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João Galrito02:09:50

what is the best practice to keep a thread running inside a with-open block


You'd have to wait for it to complete inside the with-open block.


Otherwise, the resource the thread is using could be closed before it was done.

João Galrito02:09:21

I'm aware of that, the question was more on which mechanism to use for the waiting

João Galrito02:09:31

i'm spawning 2 threads inside the with-open

João Galrito02:09:48

future + deref?


There are lots of ways to do it. Hard to say what's best without knowing a bit more about exactly what you're doing.

João Galrito02:09:10

i'm opening a stream, reading from it into a buffer on one thread, and the other is locked waiting for a signal to start processing from the buffer


future/`deref` is a simple but fairly uncontrolled way to do it. Using Java threads directly or an executor or... all sorts of possibilities depending on how much control you wanted over this.

João Galrito02:09:47

control in terms of?

João Galrito02:09:45

these threads should be running in the background

João Galrito02:09:09

with no interaction other than the data they're receiving and processing

João Galrito02:09:18

(defn watch-collection [collection-name signal]
  (println (str "Waiting for changes in " collection-name))
  (with-open [watch-cursor (.watch (get-collection collection-name))]
    (let [buffered-channel (async/chan (async/sliding-buffer 100))]
      (map deref [(future (-> watch-cursor
                              (map #(async/>! buffered-channel %))))
                  (future (do (async/<! signal)
                              (loop []
                                (when-let [change (async/<! buffered-channel)]
                                  (println change)


map is lazy so that is not safe.

João Galrito02:09:50

need a dorun after


Safer to use run! there since you want the side-effects.


(run! defer [...])

João Galrito02:09:22

other than that

João Galrito02:09:27

would something like the above work?


No. You cannot do <! outside a go block

João Galrito02:09:18

i'm calling (go (watch-collection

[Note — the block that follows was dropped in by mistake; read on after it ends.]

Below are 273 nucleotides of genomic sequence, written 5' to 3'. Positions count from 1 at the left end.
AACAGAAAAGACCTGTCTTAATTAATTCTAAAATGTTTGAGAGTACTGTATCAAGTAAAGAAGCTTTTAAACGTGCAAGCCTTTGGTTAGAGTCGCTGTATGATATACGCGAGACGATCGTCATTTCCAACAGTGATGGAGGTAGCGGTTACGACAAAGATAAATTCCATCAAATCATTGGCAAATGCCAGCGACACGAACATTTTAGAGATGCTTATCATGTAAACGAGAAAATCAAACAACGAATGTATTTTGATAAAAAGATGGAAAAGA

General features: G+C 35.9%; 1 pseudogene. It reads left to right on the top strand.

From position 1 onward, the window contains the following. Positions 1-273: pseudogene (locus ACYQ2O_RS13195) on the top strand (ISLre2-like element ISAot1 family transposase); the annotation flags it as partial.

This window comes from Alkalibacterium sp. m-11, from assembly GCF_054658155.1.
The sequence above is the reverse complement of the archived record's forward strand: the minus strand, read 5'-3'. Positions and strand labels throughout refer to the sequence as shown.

doseq + !>

João Galrito02:09:30

should the go go inside the function body?

João Galrito02:09:49

or use another mechanism


go blocks only work on immediate lexical scope; the call inside #() is a new scope


Consider letting the caller of this function supply a channel onto which changes are published


(I always cringe a bit when I see beginners trying to use core.async 👀 -- it is really not easy to learn/use and there are so many ways to shoot yourself in the foot with it...)


It's always felt like one of those "Here Be Dragons!" things in Clojure to me...

João Galrito02:09:48

@ghadi but both the pushing and pulling from the channel are happening inside this function


I am reading on my phone and missed the context... sorry! What is it you are doing?

João Galrito02:09:43

@ghadi i'm opening a stream, reading from it into a buffer on one thread, and the other is locked waiting for a signal to start processing from the buffer

João Galrito02:09:21

and I need to keep the threads alive inside the with-open block

João Galrito02:09:59

@seancorfield well I'm not one to shy away from a new challenge 🙂 that's why I came to clojure

João Galrito03:09:49

@ghadi my current attempt

(defn watch-collection [collection-name signal]
  (println "Start watching" collection-name)
  (with-open [watch-cursor (.watch (get-collection collection-name))]
    (let [buffered-channel (async/chan (async/sliding-buffer 1000))] ;buffer size might need tweaking